I Hacked My Feral Brain For Love / by Dana Bergstrom

Been feeling super disconnected from Pauly lately.

Built-up tensions and grievances have been in the way of my usual appreciation of his funny, sweet, adorable self.

Then, the other night, I watched a new Brené Brown talk on SHAME and it hit me:

Pauly and I have been trying to communicate while we're both experiencing shame, and that's why many of our talks have felt extra shitty.

If you don't know Dr. Brown’s research on shame and vulnerability, which is incredibly practical, here are some quick definitions:

Guilt = I did something bad.

Shame = I am bad.

We know what guilt feels like because we all make mistakes. And when we admit our mess ups, we can address them and move on. Guilt is behavior focused.

Shame is more intense because it's a false self-perception. We believe we're so flawed that we're unworthy of acceptance and belonging.

I'm not sure when I bought into the idea that I AM BAD. It could stem from another lifetime, since I truly have no clue how vast space, time and consciousness is.

But with the help of literal Christian theology, it was emphasized early in this lifetime that I was born unworthy unless, of course, I adopted a very specifc dogma.

Religion aside, there are countless ways for us to get the idea that we're bad or unworthy in one area of life or another.

Although it's not a natural emotion, pretty much everyone feels shame. We just experience it to different degrees.

So...here's what's up.

The day after I watched the Brené Brown video, Pauly decided he wanted to talk to me about our finances.


I'll do anything to avoid talking about the family budget!

And that's because neither one of us is into making or keeping money.

We’re waaaay better at giving it away and, as a result, we both feel shame about where we are financially at this point in our lives.

We're not flat broke, but we ain't rollin' around buck nekkid in piles of dollars either. DAMMIT.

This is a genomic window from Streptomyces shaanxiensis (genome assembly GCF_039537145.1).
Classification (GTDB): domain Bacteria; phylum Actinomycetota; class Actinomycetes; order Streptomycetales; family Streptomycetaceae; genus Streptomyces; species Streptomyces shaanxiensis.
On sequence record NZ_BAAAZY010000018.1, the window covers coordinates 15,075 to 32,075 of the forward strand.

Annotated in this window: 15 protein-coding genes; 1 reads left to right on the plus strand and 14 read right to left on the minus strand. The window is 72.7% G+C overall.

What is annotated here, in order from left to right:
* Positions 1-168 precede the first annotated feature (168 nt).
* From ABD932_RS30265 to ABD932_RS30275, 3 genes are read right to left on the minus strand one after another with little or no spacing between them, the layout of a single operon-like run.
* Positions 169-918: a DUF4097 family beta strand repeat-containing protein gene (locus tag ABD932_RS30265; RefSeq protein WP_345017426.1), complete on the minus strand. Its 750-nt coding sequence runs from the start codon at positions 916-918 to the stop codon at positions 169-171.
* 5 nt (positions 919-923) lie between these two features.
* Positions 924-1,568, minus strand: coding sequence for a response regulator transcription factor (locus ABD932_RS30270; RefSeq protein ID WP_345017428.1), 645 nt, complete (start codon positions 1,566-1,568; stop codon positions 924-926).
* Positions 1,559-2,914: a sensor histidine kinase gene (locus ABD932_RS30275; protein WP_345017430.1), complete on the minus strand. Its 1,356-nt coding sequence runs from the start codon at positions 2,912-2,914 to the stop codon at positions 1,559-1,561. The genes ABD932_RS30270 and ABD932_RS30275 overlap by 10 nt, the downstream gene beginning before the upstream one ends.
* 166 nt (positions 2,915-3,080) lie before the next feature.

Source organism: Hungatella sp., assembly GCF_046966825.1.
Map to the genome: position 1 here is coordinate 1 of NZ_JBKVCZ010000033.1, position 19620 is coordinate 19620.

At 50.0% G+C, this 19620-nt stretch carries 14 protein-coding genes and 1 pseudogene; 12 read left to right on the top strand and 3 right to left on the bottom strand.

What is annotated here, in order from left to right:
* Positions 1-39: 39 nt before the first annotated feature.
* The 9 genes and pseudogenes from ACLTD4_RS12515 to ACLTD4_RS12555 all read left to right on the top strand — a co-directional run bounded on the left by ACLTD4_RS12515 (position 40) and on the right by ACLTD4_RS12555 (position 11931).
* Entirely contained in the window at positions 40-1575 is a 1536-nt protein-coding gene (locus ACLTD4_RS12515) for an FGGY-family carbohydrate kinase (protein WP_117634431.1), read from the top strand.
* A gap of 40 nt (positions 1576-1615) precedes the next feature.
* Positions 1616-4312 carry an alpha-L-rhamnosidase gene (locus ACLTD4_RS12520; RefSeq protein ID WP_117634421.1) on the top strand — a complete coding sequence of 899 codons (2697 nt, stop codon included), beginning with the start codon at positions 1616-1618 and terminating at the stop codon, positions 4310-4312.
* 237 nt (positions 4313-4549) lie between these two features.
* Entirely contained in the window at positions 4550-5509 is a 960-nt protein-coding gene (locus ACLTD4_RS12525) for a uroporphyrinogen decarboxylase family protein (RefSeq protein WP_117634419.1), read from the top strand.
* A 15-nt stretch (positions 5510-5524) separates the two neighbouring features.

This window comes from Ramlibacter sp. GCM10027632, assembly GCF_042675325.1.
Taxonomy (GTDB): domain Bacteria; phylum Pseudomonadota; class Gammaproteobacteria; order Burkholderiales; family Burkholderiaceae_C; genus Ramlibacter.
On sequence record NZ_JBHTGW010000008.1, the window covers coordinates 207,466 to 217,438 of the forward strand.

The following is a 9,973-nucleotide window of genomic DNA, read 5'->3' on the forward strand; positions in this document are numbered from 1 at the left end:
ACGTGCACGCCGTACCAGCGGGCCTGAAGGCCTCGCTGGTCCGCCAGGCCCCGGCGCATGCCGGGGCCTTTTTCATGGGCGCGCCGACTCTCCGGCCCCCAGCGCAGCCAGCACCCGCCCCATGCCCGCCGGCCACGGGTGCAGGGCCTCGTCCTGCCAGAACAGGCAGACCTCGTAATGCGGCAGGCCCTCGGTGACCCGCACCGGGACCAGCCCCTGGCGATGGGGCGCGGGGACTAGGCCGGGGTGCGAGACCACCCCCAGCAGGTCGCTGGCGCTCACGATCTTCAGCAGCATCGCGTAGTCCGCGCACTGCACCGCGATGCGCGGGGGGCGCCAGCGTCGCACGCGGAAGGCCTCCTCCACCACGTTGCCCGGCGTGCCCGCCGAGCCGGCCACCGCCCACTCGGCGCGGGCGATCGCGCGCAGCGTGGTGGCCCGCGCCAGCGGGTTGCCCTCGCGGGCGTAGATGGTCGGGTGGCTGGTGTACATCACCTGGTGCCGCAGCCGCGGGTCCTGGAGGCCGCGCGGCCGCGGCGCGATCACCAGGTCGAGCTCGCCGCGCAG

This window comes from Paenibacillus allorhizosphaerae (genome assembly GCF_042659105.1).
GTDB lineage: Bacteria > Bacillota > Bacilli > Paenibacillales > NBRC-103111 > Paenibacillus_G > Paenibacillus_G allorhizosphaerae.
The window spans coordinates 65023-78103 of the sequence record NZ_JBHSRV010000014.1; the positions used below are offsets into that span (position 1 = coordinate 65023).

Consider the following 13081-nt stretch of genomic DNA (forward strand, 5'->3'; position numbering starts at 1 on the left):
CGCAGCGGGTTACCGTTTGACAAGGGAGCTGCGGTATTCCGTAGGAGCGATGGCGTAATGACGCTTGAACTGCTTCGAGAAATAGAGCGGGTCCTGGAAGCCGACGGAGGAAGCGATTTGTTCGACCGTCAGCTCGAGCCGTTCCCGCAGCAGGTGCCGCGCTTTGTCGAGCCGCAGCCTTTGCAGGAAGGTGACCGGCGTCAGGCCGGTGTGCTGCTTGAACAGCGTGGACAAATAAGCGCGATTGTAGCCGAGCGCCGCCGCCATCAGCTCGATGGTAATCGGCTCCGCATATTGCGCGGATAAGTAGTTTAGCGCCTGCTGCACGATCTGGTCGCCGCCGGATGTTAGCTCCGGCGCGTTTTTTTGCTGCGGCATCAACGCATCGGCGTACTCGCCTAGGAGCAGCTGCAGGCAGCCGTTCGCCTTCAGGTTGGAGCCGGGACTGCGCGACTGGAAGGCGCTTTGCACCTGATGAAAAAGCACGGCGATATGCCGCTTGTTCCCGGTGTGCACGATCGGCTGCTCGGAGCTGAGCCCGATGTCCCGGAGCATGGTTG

And the way we’ve been dealing with our shame is to avoid it. We only talk about money when absolutely necessary and then pretty much every discussion ends in fist shaking and yelling.

But Pauly was feeling brave the other day, plus, I was lying down all lazy-like and appeared unusually docile.

That did not last long.

As soon as Pauly uttered the word "money", things got crazy. His tone was defensive and then he amped it up real quick with some blame and judgment.

I sat straight up and watched anger take over my body and oooooh, I could feel a big ol’ yell coming on.

It likes to start in my toes and work its way up, ya know, for increased momentum and dramatic flair.

And just as the holler filled my healthy lungs and was about to launch off of my raring-to-go vocal chords, I remembered the shame video.

In her research, Brené Brown discovered three ways that people react when they feel shame. She calls them SHAME SHEILDS.

One is MOVING AWAY from people and isolating oneself so others cannot see you.

Another is MOVING TOWARDS others with people-pleasing behaviors. They won’t see the real you because you’re making them happy, effectively distracting you both and hiding your shame.

And the third is MOVING AGAINST others by attacking them either physically or verbally so it becomes about them and not you.